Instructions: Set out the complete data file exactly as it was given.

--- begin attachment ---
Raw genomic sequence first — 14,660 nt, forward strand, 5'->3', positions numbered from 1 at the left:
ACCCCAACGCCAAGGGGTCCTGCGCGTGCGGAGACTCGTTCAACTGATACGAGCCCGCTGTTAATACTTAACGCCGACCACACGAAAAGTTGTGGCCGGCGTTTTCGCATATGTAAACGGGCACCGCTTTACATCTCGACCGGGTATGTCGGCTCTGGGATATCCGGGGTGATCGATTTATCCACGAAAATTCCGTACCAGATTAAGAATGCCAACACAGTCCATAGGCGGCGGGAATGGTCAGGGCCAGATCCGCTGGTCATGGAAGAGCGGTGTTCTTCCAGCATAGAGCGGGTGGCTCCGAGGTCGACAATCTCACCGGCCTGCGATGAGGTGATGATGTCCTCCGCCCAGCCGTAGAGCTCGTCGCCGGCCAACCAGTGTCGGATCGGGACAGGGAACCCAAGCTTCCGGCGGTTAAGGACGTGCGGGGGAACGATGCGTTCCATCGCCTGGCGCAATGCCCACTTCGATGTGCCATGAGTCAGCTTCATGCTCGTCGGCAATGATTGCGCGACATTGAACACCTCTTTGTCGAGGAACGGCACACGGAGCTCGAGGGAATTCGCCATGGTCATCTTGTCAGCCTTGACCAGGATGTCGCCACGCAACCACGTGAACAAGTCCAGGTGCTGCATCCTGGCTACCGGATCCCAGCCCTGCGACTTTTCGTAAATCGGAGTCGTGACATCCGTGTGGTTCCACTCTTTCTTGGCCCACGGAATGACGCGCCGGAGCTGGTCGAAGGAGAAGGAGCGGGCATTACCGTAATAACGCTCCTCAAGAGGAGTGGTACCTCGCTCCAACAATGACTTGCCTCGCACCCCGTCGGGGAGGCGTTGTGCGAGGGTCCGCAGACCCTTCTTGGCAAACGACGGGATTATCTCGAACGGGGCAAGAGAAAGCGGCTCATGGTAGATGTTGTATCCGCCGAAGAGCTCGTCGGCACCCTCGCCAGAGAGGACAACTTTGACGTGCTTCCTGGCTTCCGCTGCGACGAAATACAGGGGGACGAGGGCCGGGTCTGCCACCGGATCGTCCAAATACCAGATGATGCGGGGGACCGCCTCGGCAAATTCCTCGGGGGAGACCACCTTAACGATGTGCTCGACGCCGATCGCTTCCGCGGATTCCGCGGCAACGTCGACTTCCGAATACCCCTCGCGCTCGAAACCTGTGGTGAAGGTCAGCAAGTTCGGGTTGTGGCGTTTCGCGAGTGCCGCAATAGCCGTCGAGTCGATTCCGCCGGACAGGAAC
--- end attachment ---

Raw genomic sequence first — 14,660 nt, forward strand, 5'->3', positions numbered from 1 at the left:
ACCCCAACGCCAAGGGGTCCTGCGCGTGCGGAGACTCGTTCAACTGATACGAGCCCGCTGTTAATACTTAACGCCGACCACACGAAAAGTTGTGGCCGGCGTTTTCGCATATGTAAACGGGCACCGCTTTACATCTCGACCGGGTATGTCGGCTCTGGGATATCCGGGGTGATCGATTTATCCACGAAAATTCCGTACCAGATTAAGAATGCCAACACAGTCCATAGGCGGCGGGAATGGTCAGGGCCAGATCCGCTGGTCATGGAAGAGCGGTGTTCTTCCAGCATAGAGCGGGTGGCTCCGAGGTCGACAATCTCACCGGCCTGCGATGAGGTGATGATGTCCTCCGCCCAGCCGTAGAGCTCGTCGCCGGCCAACCAGTGTCGGATCGGGACAGGGAACCCAAGCTTCCGGCGGTTAAGGACGTGCGGGGGAACGATGCGTTCCATCGCCTGGCGCAATGCCCACTTCGATGTGCCATGAGTCAGCTTCATGCTCGTCGGCAATGATTGCGCGACATTGAACACCTCTTTGTCGAGGAACGGCACACGGAGCTCGAGGGAATTCGCCATGGTCATCTTGTCAGCCTTGACCAGGATGTCGCCACGCAACCACGTGAACAAGTCCAGGTGCTGCATCCTGGCTACCGGATCCCAGCCCTGCGACTTTTCGTAAATCGGAGTCGTGACATCCGTGTGGTTCCACTCTTTCTTGGCCCACGGAATGACGCGCCGGAGCTGGTCGAAGGAGAAGGAGCGGGCATTACCGTAATAACGCTCCTCAAGAGGAGTGGTACCTCGCTCCAACAATGACTTGCCTCGCACCCCGTCGGGGAGGCGTTGTGCGAGGGTCCGCAGACCCTTCTTGGCAAACGACGGGATTATCTCGAACGGGGCAAGAGAAAGCGGCTCATGGTAGATGTTGTATCCGCCGAAGAGCTCGTCGGCACCCTCGCCAGAGAGGACAACTTTGACGTGCTTCCTGGCTTCCGCTGCGACGAAATACAGGGGGACGAGGGCCGGGTCTGCCACCGGATCGTCCAAATACCAGATGATGCGGGGGACCGCCTCGGCAAATTCCTCGGGGGAGACCACCTTAACGATGTGCTCGACGCCGATCGCTTCCGCGGATTCCGCGGCAACGTCGACTTCCGAATACCCCTCGCGCTCGAAACCTGTGGTGAAGGTCAGCAAGTTCGGGTTGTGGCGTTTCGCGAGTGCCGCAATAGCCGTCGAGTCGATTCCGCCGGACAGGAAC